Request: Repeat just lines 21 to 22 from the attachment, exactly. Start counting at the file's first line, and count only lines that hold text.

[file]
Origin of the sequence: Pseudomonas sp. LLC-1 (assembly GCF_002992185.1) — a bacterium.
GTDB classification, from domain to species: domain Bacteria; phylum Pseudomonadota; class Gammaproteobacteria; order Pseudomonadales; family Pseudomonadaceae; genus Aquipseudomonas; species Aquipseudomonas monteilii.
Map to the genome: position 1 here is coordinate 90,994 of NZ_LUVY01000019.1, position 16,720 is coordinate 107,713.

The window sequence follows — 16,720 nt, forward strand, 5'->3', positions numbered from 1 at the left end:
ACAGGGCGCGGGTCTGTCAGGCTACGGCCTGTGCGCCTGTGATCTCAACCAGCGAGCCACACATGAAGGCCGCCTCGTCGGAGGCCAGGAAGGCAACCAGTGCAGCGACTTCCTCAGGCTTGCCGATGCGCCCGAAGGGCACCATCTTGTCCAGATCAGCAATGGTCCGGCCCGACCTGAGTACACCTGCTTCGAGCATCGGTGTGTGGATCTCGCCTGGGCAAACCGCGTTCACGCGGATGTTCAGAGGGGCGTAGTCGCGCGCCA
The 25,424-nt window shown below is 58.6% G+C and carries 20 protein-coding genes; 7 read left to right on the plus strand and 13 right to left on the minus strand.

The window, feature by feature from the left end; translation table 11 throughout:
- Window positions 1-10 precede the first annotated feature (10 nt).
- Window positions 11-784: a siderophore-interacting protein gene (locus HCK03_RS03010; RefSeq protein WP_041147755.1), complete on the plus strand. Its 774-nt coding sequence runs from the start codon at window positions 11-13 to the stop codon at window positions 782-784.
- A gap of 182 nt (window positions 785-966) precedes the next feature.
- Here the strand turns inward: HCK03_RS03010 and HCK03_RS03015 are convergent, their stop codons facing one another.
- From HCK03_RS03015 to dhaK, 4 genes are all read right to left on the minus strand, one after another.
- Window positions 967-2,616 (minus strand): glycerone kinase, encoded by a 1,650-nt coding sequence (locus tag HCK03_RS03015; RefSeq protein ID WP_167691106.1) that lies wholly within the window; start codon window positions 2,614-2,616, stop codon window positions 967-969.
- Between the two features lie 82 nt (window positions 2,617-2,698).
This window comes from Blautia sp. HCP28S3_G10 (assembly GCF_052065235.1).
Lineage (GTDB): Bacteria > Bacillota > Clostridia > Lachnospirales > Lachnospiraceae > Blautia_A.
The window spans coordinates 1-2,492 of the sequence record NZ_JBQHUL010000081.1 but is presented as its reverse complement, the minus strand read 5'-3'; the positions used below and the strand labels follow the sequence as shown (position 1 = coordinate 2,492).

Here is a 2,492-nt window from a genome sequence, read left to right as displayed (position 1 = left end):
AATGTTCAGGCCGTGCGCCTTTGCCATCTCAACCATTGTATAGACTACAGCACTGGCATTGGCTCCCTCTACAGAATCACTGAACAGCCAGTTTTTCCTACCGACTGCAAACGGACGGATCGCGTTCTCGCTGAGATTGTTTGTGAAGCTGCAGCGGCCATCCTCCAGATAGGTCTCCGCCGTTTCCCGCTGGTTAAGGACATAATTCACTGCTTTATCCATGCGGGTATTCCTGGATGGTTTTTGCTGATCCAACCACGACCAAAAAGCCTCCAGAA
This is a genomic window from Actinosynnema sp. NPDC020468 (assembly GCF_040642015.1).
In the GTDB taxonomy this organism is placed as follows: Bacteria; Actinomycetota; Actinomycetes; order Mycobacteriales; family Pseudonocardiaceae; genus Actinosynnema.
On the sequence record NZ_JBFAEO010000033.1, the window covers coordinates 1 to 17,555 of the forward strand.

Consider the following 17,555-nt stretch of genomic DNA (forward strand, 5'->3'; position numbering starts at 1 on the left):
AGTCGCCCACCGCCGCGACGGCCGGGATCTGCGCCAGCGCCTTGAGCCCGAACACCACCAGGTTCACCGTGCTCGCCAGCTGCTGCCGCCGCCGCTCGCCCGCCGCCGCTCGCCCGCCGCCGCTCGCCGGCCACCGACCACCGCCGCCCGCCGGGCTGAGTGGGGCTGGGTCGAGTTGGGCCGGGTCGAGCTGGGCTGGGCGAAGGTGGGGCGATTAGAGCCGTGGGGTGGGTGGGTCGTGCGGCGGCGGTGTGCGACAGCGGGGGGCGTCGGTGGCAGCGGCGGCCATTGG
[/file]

In the GTDB taxonomy this organism is placed as follows: Bacteria; Actinomycetota; Actinomycetes; order Mycobacteriales; family Pseudonocardiaceae; genus Actinosynnema.
On the sequence record NZ_JBFAEO010000033.1, the window covers coordinates 1 to 17,555 of the forward strand.